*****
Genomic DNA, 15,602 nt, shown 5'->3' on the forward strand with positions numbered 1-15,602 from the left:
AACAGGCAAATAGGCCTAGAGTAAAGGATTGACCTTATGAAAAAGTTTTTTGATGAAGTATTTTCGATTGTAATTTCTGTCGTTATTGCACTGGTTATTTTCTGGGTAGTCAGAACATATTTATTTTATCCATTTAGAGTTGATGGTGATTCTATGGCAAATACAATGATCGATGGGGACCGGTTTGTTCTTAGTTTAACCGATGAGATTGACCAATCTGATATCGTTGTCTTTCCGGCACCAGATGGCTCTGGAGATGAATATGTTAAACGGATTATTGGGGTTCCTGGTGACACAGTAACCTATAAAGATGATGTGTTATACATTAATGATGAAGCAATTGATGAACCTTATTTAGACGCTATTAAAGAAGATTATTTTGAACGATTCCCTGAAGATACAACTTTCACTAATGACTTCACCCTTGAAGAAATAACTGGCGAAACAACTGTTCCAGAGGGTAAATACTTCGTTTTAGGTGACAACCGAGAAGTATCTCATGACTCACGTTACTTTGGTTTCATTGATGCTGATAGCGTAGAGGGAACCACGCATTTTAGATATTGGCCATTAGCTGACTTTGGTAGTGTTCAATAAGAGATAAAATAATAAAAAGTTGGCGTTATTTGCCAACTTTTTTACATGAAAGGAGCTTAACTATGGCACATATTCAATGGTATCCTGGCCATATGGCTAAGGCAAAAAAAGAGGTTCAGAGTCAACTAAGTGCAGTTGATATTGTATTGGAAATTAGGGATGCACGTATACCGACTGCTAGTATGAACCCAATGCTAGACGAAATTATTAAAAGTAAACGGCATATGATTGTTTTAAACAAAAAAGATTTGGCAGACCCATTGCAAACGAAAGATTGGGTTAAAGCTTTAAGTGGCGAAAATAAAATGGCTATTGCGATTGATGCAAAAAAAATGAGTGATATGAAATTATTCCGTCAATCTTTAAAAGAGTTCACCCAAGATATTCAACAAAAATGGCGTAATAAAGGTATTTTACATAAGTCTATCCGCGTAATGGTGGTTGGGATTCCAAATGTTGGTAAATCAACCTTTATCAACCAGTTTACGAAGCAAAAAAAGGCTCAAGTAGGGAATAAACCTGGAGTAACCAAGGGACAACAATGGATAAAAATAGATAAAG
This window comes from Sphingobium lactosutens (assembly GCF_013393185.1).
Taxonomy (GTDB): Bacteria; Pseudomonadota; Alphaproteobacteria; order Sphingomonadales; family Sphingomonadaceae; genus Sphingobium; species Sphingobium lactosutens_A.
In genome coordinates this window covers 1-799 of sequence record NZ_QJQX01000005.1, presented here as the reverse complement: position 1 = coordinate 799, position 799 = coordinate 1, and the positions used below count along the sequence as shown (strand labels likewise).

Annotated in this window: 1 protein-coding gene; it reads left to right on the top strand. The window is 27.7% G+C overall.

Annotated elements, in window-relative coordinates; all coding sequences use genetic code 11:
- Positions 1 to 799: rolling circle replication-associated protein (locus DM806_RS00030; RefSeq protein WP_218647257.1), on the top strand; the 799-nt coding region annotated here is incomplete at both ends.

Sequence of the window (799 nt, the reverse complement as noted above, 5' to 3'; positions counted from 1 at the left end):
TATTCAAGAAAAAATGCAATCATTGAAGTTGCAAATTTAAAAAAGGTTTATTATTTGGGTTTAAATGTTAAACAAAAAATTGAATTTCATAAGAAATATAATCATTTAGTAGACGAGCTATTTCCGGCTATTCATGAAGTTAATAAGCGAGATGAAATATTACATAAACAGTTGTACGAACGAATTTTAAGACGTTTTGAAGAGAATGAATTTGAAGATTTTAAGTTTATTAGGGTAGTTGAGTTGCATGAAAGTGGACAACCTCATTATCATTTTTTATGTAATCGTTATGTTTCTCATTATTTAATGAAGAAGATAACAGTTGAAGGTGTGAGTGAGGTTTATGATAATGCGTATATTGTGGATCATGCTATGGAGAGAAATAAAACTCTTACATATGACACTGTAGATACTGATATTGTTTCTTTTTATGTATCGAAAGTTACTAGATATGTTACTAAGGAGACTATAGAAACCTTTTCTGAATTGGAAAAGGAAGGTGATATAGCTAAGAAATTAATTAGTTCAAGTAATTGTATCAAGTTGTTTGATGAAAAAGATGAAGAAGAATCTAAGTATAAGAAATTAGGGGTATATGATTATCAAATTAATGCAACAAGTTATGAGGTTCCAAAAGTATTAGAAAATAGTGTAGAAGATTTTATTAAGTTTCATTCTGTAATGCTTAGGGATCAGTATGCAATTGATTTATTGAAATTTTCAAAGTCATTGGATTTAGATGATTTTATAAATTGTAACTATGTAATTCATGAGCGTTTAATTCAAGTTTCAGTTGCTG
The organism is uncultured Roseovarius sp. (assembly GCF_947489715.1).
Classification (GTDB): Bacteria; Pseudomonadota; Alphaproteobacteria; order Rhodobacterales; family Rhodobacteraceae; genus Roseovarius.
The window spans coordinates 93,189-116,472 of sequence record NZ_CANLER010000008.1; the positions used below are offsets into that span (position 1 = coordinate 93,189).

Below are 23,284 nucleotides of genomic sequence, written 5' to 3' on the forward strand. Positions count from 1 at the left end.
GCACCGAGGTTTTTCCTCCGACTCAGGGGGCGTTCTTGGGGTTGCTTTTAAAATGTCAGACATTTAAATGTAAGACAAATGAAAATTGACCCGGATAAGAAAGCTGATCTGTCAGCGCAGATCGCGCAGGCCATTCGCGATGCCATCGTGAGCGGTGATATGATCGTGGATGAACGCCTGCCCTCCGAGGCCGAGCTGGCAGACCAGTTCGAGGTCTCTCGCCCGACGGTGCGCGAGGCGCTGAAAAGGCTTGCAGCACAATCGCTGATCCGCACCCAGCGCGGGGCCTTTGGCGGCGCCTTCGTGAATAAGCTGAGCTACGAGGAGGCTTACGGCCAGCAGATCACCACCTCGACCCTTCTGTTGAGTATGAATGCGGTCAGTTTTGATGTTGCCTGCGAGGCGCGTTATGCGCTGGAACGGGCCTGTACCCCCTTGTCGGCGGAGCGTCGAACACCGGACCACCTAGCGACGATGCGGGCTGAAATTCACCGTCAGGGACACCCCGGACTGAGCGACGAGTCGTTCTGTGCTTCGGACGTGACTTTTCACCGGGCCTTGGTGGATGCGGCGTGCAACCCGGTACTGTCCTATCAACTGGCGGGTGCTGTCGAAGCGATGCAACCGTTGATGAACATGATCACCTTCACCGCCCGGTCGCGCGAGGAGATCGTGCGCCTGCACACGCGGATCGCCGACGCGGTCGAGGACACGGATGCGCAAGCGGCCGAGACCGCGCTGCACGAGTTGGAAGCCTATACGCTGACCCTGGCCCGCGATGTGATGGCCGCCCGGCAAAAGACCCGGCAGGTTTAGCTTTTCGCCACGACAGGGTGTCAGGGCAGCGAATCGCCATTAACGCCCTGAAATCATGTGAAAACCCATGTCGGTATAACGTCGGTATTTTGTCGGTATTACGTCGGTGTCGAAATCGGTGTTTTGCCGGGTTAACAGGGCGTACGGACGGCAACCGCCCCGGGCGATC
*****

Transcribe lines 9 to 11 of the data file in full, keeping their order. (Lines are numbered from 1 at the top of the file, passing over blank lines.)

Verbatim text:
Sequence of the window (799 nt, the reverse complement as noted above, 5' to 3'; positions counted from 1 at the left end):
TATTCAAGAAAAAATGCAATCATTGAAGTTGCAAATTTAAAAAAGGTTTATTATTTGGGTTTAAATGTTAAACAAAAAATTGAATTTCATAAGAAATATAATCATTTAGTAGACGAGCTATTTCCGGCTATTCATGAAGTTAATAAGCGAGATGAAATATTACATAAACAGTTGTACGAACGAATTTTAAGACGTTTTGAAGAGAATGAATTTGAAGATTTTAAGTTTATTAGGGTAGTTGAGTTGCATGAAAGTGGACAACCTCATTATCATTTTTTATGTAATCGTTATGTTTCTCATTATTTAATGAAGAAGATAACAGTTGAAGGTGTGAGTGAGGTTTATGATAATGCGTATATTGTGGATCATGCTATGGAGAGAAATAAAACTCTTACATATGACACTGTAGATACTGATATTGTTTCTTTTTATGTATCGAAAGTTACTAGATATGTTACTAAGGAGACTATAGAAACCTTTTCTGAATTGGAAAAGGAAGGTGATATAGCTAAGAAATTAATTAGTTCAAGTAATTGTATCAAGTTGTTTGATGAAAAAGATGAAGAAGAATCTAAGTATAAGAAATTAGGGGTATATGATTATCAAATTAATGCAACAAGTTATGAGGTTCCAAAAGTATTAGAAAATAGTGTAGAAGATTTTATTAAGTTTCATTCTGTAATGCTTAGGGATCAGTATGCAATTGATTTATTGAAATTTTCAAAGTCATTGGATTTAGATGATTTTATAAATTGTAACTATGTAATTCATGAGCGTTTAATTCAAGTTTCAGTTGCTG
The organism is uncultured Roseovarius sp. (assembly GCF_947489715.1).